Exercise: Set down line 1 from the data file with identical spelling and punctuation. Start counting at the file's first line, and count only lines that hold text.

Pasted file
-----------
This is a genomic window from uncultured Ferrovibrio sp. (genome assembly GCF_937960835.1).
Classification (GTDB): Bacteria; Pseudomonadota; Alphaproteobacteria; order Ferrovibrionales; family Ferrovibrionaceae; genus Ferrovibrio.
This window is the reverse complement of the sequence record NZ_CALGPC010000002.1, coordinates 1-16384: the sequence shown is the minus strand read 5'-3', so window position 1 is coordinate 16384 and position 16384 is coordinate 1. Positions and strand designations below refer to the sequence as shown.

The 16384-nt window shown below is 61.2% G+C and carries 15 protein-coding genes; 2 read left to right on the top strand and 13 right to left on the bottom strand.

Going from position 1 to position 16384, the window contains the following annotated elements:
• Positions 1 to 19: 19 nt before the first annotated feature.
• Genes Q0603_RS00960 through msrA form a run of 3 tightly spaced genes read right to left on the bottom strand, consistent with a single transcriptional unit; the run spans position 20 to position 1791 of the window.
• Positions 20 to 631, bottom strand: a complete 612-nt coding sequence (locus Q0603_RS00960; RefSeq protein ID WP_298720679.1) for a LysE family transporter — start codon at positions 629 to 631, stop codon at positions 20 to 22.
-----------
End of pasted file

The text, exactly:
This is a genomic window from uncultured Ferrovibrio sp. (genome assembly GCF_937960835.1).